Smart ways with tiles

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  • It's time to re-think using tiles in traditional ways, they can add style to all kinds of interior spaces

    Introduce some texture

    Textured tiles are a great alternative to wallpaper in a dining space. These cement tiles with an embossed pattern and a subtle matt finish add style and colour without overpowering the scheme

    3D London Roundel tiles in teal, £185 per sq m, Lindsey Lang

    Fake the look of real wood

    In areas where a wooden floor might be impractical or you need an extremely tough finish, consider faking it with ceramic wood-effect tiles. These durable, slip-resistant tiles come in a plank-style format, with woodgrain-effect textured finishes making them appear just like the real thing

    Sandalo taupe natural wood-effect floor tiles, £12.98 per sq m, Tile Mountain

    Tile the inside of an alcove

    While a tiled fire surround is commonplace, putting tiles in an area you wouldn’t traditionally expect to see them, such as inside an alcove, can have far greater visual impact. The unexpected flash of pattern and colour grabs the attention and turns the area into a decorative feature.

    Sophia Dove Damask tile in Coffee, Topps Tile, for similar tiles try Laura Ashley Josette tile, £23.22 per sq m, Tile Dealer

    Create a table centrepiece

    Lay patterned tiles along the length of a dining table to create a runner effect and a colourful centrepiece – it will protect the table from hot serving dishes, too.

    For similar tiles try the Encaustic Tiles range, Walls and Floors. Acacia paddle cutting board, £7; wooden salad servers, £3 each; all George Home

    Be practical with pattern

    Don’t shy away from mixing different tiles in one area, but
    do minimise a clash of patterns and colours by keeping to a limited
    colour palette throughout, using no more than two or three key shades
    and keeping in a similar tone. Simplify your scheme and avoid an overly busy effect by restricting patterned tiles to just one surface – either the floor or a splashback – with plain tiles elsewhere. Use a pale grout – a darker colour will fight for attention.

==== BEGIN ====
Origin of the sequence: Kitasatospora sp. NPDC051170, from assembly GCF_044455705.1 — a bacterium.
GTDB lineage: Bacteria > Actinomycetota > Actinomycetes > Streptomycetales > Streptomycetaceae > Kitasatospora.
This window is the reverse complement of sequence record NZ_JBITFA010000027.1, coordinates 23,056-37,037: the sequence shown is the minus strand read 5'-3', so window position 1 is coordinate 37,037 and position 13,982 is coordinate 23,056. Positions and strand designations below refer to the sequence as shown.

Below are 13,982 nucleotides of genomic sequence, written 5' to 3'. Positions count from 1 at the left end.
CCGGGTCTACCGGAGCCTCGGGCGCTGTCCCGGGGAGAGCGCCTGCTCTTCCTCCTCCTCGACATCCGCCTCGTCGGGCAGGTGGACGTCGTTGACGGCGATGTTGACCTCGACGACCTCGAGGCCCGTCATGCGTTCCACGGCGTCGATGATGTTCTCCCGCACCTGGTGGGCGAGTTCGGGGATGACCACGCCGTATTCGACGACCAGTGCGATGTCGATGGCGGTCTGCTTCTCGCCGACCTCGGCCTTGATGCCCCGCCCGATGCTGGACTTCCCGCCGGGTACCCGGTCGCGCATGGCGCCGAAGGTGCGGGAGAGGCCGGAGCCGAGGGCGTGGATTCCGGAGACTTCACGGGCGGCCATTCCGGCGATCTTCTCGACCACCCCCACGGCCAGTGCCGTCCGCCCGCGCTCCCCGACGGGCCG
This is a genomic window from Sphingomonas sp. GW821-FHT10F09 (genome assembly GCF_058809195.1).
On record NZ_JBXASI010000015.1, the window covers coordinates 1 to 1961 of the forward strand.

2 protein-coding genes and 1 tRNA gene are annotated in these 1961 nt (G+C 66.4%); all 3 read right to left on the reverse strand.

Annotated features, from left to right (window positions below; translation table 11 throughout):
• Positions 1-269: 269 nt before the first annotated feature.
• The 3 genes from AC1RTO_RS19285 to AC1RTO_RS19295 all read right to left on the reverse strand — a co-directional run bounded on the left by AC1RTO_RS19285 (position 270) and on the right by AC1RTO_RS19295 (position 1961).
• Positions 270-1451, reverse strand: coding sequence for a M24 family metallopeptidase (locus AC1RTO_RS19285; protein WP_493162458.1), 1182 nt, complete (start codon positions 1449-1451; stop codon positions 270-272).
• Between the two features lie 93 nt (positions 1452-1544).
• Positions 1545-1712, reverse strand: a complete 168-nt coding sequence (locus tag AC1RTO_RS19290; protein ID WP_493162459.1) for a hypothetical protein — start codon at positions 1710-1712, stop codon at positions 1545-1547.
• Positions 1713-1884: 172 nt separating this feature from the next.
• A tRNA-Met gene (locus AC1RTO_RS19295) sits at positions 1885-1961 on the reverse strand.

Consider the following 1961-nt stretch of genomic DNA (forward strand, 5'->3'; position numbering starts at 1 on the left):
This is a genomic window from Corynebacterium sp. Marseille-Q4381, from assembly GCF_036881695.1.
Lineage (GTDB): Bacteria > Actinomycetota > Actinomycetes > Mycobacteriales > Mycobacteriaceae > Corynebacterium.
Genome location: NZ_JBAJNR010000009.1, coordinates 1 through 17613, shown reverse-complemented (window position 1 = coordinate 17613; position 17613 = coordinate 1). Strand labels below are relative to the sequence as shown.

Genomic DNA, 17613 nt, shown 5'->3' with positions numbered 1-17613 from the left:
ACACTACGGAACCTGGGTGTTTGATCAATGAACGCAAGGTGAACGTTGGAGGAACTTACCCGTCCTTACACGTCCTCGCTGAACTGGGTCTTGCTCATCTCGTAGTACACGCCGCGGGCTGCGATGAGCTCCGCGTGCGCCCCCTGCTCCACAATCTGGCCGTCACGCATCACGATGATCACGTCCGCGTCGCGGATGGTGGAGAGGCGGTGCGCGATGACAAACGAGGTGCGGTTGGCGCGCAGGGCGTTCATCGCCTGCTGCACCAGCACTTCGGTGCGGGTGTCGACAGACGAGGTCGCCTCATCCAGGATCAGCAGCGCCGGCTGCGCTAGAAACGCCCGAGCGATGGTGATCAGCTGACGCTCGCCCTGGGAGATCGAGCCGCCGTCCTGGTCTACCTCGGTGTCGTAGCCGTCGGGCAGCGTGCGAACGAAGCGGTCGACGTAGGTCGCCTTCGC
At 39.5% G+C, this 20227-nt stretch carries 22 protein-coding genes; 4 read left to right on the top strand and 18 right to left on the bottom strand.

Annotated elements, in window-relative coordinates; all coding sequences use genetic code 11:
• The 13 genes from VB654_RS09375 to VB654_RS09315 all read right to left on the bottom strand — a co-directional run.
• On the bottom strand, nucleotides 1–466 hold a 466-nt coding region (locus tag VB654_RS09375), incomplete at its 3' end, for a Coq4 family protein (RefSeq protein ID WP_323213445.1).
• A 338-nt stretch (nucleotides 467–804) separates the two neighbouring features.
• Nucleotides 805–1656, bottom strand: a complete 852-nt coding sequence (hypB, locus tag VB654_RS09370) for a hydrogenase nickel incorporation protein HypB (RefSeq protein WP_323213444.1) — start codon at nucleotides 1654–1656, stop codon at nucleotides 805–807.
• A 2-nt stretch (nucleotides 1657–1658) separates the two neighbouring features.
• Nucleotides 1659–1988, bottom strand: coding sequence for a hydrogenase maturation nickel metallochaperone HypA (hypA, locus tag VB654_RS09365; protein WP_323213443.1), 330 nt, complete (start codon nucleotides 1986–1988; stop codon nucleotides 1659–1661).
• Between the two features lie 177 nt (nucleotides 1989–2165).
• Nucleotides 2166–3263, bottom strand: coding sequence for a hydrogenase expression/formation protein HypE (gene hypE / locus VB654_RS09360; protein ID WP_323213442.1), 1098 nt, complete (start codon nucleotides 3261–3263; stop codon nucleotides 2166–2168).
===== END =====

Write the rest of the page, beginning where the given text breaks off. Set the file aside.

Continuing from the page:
Shibori wall tiles, £94.22 per sq m; FS York floor tiles, £61.68 per sq m; both Topps Tiles

    Make a display with loose tiles

    Ornate tiles and embossed designs can work out pricey if
    used over a large area, but just one or two tiles displayed on a
    mantelpiece or a picture shelf can make a great standalone feature.
    Choose tiles in similar tones, but contrasting textures, patterns and
    sizes. It will help you to anchor your display if you stand a couple of larger items at the back, then prop a couple of tiles in front of them to create another decorative layer.

    For similar tiles try the embossed Laccio range, £36 for nine tiles, Mandarin Stone

    Upcycle flat-pack pieces of furniture

    Customise an off-the-peg shelving unit by covering the back panel with mosaic tiles to create a bespoke kitchen island unit. Buy glass mosaic tiles by the sheet and attach them to the back of
    the unit using wall-tile adhesive. Grout the area with waterproof grout so that any splashes and spills will be easy to wipe clean.

    Grey glass and stainless-steel mix mosaic tiles, £6.98 per 300 sq mm sheet, B&Q. For a similar shelving unit, try the Stenstorp kitchen island, £200, Ikea

    Zone an area

    Use a mix of plain and patterned floor tiles to create a faux-rug effect in a dining or living room. Start with a central area of patterned tiles, then frame it with a border of a plain design.

    Parquet vinyl tiles in Charcoal, £42.95 per sq m, Neisha Crosland range; Jet Black
    vinyl tiles, £36.50 per sq m; both Harvey Maria

    Tile outside the lines

    Ditch uniform rows and neatly finished edges and try a standout tile treatment on walls. Arrange tiles in a herringbone format, leaving the top edge unfinished to give a striking zig-zag effect. Paint the wall above in a bold paint shade to create contrast.

    Carrara polished marble tiles, £76.80 per sq m, Mandarin Stone

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